In the play, the robot complains that it has been forced into boring and demeaning jobs and enters into a discussion with the humans about its role in their lives.

So far, the play is only 20 minutes long but it is hoped to become a full-length production by 2010.

The Wakamaru robot is manufactured by Mitsubushi but the software to train it for the stage was developed over two months at the university. ... - bbc

The boy with the extra set of teeth

garvey1At the age of 5, my son Jayan had a routine set of dental X-rays that showed a disturbing fact.

The X-rays revealed that he possessed not one, not two, but three sets of front teeth. There were his baby teeth, his permanent teeth and in between, an extra set. A bonus pair, if you will.

I reacted the way any parent would upon discovering their child has an extra body part:
I freaked. “He has what?!” I yelled at my husband, who had taken him to the appointment. (Having a general fear of dentistry, I avoid going whenever possible.) ..

Humans are normally born with 20 baby teeth and have 32 permanent teeth. As it turns out, Jayan is the proud owner of supernumerary teeth, which are teeth additional to the regular number of chompers and can be found in almost any region of the horseshoe-shaped dental arch. They are most common in the central incisors, or front teeth.

Supernumerary teeth are often hereditary, although pediatric dentist Patrick Arnold of Fort Lauderdale, Fla., says it’s hard to tell what causes them. “A portion of the developing tissue from early on may get pushed off and a tooth bud might split. Or, there also might be hyperactivity of the dental lamina, which is the precursor to a tooth.”

It's also unclear how common supernumerary teeth are in children. The American Academy of Pediatric Dentistry cites a 1999 report in the Journal of Canadian Dental Association, where in a survey of 2,000 British schoolchildren, researchers found that supernumerary teeth were present in 0.8 percent of kids who still had baby teeth. Of the children who already had their permanent teeth, 2.1 percent had supernumeraries.

... - msn

World's oldest person dies at 115

An American woman who was recognised as the world's oldest person for a year has died at the age of 115.

Edna Parker died at a nursing home in Indiana, her family said.

Mrs Parker had been a widow since 1939 and had lived alone in her farmhouse until she was 100. She outlived her two sons, and had 31 other descendants.

With Mrs Parker's death, Maria de Jesus of Portugal, born in 1893, is the world's oldest person, according to the Gerontology Research Group.

Stephen Coles, who maintains the centre's list of centenarians, said Mrs Parker's great-nephew told him she died on Wednesday.

She did not drink alcohol or smoke, and led an active life.

Mrs Parker, a teacher before she became a farmer's wife in 1913, advised people to get "more education," the Associated Press news agency reported. - bbc

Queen's Electric Teapot 'Bugged'

SamovarAn electric teapot given to the Queen as a present by Russia has reportedly been removed from Balmoral as a possible security threat. ...

The samovar was identified as a potential bugging device following a recent sweep by the security services.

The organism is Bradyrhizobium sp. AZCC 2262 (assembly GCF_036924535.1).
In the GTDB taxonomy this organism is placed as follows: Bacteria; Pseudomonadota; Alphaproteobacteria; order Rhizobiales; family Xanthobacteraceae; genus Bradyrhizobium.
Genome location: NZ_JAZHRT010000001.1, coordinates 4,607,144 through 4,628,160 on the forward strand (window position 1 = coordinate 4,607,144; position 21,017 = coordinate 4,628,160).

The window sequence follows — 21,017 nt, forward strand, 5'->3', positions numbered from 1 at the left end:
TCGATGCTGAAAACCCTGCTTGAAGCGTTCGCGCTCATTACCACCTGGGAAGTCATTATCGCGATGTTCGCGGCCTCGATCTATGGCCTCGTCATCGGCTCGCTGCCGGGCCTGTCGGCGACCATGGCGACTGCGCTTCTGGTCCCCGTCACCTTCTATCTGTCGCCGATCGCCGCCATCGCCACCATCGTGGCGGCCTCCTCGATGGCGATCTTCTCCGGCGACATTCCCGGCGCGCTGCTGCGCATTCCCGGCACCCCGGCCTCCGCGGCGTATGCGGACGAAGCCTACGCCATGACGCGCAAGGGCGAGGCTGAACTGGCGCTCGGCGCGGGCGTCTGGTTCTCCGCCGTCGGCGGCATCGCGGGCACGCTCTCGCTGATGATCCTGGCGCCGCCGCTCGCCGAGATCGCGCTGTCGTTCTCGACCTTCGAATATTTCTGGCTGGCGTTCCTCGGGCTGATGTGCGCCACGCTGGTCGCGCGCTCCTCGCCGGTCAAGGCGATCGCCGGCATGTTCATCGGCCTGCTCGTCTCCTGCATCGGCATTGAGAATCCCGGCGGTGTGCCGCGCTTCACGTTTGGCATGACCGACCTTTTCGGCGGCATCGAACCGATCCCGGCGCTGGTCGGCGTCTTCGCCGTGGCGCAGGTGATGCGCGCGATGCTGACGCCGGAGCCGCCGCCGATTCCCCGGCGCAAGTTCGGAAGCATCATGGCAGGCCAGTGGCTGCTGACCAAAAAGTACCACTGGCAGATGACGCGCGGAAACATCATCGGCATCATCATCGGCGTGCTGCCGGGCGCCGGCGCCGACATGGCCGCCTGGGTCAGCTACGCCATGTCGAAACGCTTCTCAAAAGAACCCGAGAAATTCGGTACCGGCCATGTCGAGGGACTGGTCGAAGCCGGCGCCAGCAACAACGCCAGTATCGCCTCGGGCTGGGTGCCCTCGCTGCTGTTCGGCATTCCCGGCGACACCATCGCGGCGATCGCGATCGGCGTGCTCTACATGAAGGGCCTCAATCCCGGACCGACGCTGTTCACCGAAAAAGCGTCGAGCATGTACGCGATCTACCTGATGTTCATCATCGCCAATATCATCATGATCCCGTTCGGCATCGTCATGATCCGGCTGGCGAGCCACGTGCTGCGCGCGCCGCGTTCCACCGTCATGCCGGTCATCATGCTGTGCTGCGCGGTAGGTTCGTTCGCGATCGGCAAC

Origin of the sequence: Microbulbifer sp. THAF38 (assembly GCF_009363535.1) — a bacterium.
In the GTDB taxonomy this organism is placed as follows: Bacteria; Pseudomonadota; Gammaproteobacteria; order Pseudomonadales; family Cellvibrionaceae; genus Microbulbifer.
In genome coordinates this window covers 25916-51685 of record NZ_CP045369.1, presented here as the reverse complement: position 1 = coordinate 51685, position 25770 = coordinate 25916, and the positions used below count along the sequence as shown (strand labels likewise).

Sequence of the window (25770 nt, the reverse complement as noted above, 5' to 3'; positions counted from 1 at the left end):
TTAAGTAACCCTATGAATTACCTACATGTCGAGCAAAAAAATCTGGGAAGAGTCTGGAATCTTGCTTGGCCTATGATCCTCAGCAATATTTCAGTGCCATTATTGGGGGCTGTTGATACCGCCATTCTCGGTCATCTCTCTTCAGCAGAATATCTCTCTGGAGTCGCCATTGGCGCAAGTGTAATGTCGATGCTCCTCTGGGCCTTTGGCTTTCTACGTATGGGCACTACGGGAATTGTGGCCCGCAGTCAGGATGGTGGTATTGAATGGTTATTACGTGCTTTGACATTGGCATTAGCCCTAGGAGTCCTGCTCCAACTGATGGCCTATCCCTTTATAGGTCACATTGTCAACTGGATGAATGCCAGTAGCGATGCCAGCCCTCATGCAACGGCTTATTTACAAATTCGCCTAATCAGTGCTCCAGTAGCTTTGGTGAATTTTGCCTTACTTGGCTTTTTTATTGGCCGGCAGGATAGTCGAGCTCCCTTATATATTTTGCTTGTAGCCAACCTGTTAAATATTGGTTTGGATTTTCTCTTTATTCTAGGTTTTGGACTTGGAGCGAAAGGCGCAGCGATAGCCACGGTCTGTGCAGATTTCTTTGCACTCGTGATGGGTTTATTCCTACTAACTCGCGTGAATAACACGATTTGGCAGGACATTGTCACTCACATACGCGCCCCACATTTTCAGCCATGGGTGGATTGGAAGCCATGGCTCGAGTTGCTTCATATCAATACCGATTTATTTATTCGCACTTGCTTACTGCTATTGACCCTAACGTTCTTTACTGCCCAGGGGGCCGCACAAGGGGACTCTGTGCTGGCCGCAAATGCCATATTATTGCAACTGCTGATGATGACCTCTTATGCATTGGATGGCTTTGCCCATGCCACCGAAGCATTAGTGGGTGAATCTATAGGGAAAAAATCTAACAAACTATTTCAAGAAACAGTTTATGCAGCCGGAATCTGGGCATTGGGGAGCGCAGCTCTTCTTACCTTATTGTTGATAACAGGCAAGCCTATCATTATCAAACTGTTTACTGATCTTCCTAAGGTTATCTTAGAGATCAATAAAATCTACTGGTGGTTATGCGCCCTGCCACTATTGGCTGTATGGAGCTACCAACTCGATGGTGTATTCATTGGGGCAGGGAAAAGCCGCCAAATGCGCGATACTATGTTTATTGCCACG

The ornate red and yellow urn was presented to the Queen by a Russian aerobatics team about 20 years ago, at the tail end of the Soviet era.

It reportedly became a favourite of the Queen Mother, who put it in a corner of a room in the Aberdeenshire estate and apparently showed it off to visitors.

Security services apparently suspected that the complicated eastern European wiring could have concealed a listening device.

If true, the teapot could have listened in to the Queen's conversations with prime ministers, world leaders and members of her family.

One retainer told the Daily Express: "The samovar was always a bit of an enigma. No one could work out what the Russians thought we were going to do with it.

"The wiring looked as if it came from a Second World War tank and it was not exactly pretty. ... "No one ever considered it a security risk until a recent sweep by these spooks with their electronic devices. They swept everywhere imaginable, public and private rooms, and the first thing to go was the samovar." ...

Meanwhile, a former US Navy intelligence officer has claimed that America snooped on the private life of former prime minister Tony Blair.

David Murfee Faulk told an ABC News investigation that Mr Blair - President George Bush's chief ally in the so-called War on Terror - was given the codename Anchory and that his private telephone calls were monitored and recorded and that a file on him was compiled by the US National Security Agency. ... - sky

I once heard that the Russians created an art piece with no electronics which was somehow a bugging device. Based on its shape, it would allow someone outside the room to pick up what was being said.

Follow the 8.5 trillion Government bailout.

Click image to enlarge
The federal government committed an additional $800 billion to two new loan programs on Tuesday, bringing its cumulative commitment to financial rescue initiatives to a staggering $8.5 trillion, according to Bloomberg News.

That sum represents almost 60 percent of the nation's estimated gross domestic product.

Given the unprecedented size and complexity of these programs and the fact that many have never been tried before, it's impossible to predict how much they will cost taxpayers. The final cost won't be known for many years.


To stimulate lending, the Fed said on Tuesday it will purchase up to $600 billion in mortgage debt issued or backed by Fannie Mae, Freddie Mac and government housing agencies. It also will lend up to $200 billion to holders of securities backed by consumer and small-business loans. All but $20 billion of that $800 billion represents new commitments, a Fed spokeswoman said.